As head of the opposition, Herzog has shown particular alacrity in casting aspersions on his country’s democratic credentials, especially when the pesky demos (people) has chosen in free and fair elections— confer the kratos (power) on his political rivals.
Invoking the “F” word for political gain
Sadly, Herzog’s derogatory outburst last week was not the first time he invoked the “F” word for political purposes.
When the elected government of Israel introduced a bill to promote greater transparency regarding the funding of Israeli NGOs, who receive the bulk of their financial support from foreign governments, Left-leaning circles howled in protest. They alleged that, somehow, enhanced transparency undermines democracy. Go figure!
Herzog took a leading role in the outcry against greater transparency, talking as if the future of Israeli democracy depended on the unrestricted surreptitious funding of what are in effect foreign agents. As The Guardian reported: “the strongest condemnation came from the Israeli opposition leader, Isaac Herzog, who told reporters before the vote: ‘The NGO law…is indicative, more than anything, of the budding fascism creeping into Israeli society.’”
Quite the opposite is the case. The funding these entities receive from alien sovereign governments off-sets their minuscule public support in Israel, enhancing their domestic impact far beyond their true proportions via foreign-funded well-publicized legal action and high-profile public relations initiatives. In a grave distortion of Israel’s democratic process, foreign governments utilize their taxpayers’ money and domestic Israeli entities to stymie policies the Israeli government was elected to implement, and, at times, compel it to implement measures it was elected to prevent.
To make the point: One can only image the furor that would erupt if the Israeli government poured millions into Spanish NGOs calling for Basque separatism, utilizing Spanish courts and Spanish media to advance the Basque separatists cause. And who would accuse Spain of “fascism” if it took umbrage at such activity, and instituted legislation to curtail it?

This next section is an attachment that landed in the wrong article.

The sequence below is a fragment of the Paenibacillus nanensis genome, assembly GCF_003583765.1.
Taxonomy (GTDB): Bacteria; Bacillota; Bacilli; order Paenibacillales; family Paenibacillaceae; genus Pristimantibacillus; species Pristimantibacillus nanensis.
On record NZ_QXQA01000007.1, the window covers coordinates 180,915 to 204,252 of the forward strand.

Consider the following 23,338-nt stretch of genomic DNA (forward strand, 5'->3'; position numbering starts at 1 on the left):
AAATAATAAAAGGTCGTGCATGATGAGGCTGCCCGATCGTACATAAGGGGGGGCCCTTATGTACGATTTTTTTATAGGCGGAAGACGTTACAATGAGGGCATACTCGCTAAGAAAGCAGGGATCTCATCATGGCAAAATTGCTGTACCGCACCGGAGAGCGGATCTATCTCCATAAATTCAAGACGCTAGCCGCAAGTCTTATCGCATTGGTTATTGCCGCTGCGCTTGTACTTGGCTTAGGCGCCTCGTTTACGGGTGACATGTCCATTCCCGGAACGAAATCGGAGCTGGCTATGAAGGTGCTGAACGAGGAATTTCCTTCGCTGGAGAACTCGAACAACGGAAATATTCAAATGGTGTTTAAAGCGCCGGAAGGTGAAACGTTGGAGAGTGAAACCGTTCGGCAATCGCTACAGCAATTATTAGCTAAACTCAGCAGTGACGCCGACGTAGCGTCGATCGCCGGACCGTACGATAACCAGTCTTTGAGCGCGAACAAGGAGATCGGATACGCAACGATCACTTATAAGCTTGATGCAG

Herzog was once again eager to employ the “fascist” smear against Education Minister Naftali Bennett’s proposed academic “code of conduct,” formulated by reputable philosopher and Israel Prize laureate Professor Asa Kasher — who hardly fits the role of some radical right-wing extremist.
Herzog railed against the proposed code, saying, “It is a grave act that harms one of the greatest powers among the Jewish people and the State of Israel – the right to argue and to express a different opinion.”
“When you muzzle poets and authors, artists and actors, judges and journalists and now academics — it is a dangerous step toward [wait for it – MS] fascism,” he added ominously.
This, of course, is a deliberately malicious misrepresentation of the matter. After all, the “code of conduct” was a response to the inhibition and intimidation many students feel when expressing opinions that diverge from those expounded by their radical left-wing lecturers, and to the narrow range of political philosophies students are exposed to in the classroom.
Although I have expressed skepticism about the efficacy of Bennett’s initiative, it’s patently absurd to brand it as “muzzling” academics. The code would not impinge on research, publications, presentations at conferences or extra-mural public activities. Rather than restricting debate, the code would widen it by addressing the virtual stranglehold the Left has on academic discourse.
Should anyone doubt the existence of such exclusive left-wing dominance, I would challenge you to identify a single senior tenured academic (and certainly any junior academic seeking tenure) in any major academic establishment who overtly challenged the Oslo “peace process,” warned of the death and destruction it would wreak on Jew and Arab alike, and urged the Israeli government, publically and persistently, to abandon the perilous path it had embarked upon.
Perfidy as the hallmark of liberal democracy?
A similar brouhaha and dire warnings of “fascism” erupted when controversial Culture Minister Miri Regev introduced the rather injudiciously named “Loyalty in Culture” bill.